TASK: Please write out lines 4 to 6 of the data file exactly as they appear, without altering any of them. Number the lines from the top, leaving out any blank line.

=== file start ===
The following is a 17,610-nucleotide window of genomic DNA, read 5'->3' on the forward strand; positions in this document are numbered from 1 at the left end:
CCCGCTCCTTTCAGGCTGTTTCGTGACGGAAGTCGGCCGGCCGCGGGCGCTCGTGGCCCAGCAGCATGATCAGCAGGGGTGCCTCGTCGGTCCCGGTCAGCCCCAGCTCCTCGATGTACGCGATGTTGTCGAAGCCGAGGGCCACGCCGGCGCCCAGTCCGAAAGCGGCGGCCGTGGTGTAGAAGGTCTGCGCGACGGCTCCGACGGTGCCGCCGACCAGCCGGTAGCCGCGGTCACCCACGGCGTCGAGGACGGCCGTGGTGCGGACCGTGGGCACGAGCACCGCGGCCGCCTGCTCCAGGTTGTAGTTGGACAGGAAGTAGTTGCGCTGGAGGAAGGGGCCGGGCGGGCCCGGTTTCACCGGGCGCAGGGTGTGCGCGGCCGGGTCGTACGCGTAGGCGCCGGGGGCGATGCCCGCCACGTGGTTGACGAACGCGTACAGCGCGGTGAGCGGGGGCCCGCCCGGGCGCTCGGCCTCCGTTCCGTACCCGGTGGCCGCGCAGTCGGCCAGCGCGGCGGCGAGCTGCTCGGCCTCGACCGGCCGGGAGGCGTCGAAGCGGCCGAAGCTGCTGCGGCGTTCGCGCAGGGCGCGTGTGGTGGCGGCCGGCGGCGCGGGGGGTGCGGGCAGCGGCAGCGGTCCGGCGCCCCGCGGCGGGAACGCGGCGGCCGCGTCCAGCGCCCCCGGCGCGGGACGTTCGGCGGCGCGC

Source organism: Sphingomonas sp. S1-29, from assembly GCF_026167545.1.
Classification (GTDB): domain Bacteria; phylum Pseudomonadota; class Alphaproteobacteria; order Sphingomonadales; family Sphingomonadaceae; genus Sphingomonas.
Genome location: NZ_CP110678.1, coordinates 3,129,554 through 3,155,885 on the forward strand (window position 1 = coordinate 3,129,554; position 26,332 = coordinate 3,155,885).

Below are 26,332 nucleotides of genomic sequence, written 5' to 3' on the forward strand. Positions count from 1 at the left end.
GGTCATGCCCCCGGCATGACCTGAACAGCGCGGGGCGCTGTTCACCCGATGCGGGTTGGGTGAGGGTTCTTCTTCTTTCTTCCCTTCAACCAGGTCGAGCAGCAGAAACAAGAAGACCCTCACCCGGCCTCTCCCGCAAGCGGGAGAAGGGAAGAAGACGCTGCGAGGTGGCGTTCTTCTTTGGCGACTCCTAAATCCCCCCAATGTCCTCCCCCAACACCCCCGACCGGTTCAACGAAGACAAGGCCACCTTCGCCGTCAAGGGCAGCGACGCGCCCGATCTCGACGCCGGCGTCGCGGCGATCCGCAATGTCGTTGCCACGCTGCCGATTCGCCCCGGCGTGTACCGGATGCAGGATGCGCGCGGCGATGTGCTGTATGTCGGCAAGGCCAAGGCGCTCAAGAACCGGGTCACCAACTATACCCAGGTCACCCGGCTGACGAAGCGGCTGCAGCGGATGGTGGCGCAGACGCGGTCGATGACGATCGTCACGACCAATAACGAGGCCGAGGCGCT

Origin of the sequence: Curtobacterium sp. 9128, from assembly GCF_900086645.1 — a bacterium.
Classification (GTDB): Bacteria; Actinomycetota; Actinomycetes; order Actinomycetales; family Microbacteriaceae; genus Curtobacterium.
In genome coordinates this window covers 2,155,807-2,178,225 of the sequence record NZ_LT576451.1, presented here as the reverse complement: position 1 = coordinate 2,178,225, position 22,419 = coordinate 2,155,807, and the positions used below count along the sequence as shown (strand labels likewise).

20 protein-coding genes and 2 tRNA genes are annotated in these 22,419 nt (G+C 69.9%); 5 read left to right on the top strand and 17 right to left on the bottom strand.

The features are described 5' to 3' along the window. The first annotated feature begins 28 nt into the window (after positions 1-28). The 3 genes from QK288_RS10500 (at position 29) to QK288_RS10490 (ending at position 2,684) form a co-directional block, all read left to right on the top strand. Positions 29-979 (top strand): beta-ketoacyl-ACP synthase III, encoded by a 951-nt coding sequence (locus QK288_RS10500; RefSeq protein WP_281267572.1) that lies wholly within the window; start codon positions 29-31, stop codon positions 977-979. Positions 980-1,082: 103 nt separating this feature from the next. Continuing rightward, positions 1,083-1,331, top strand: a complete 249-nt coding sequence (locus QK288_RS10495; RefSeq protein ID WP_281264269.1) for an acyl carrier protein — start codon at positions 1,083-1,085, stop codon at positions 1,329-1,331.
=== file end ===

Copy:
Classification (GTDB): domain Bacteria; phylum Pseudomonadota; class Alphaproteobacteria; order Sphingomonadales; family Sphingomonadaceae; genus Sphingomonas.
Genome location: NZ_CP110678.1, coordinates 3,129,554 through 3,155,885 on the forward strand (window position 1 = coordinate 3,129,554; position 26,332 = coordinate 3,155,885).

Below are 26,332 nucleotides of genomic sequence, written 5' to 3' on the forward strand. Positions count from 1 at the left end.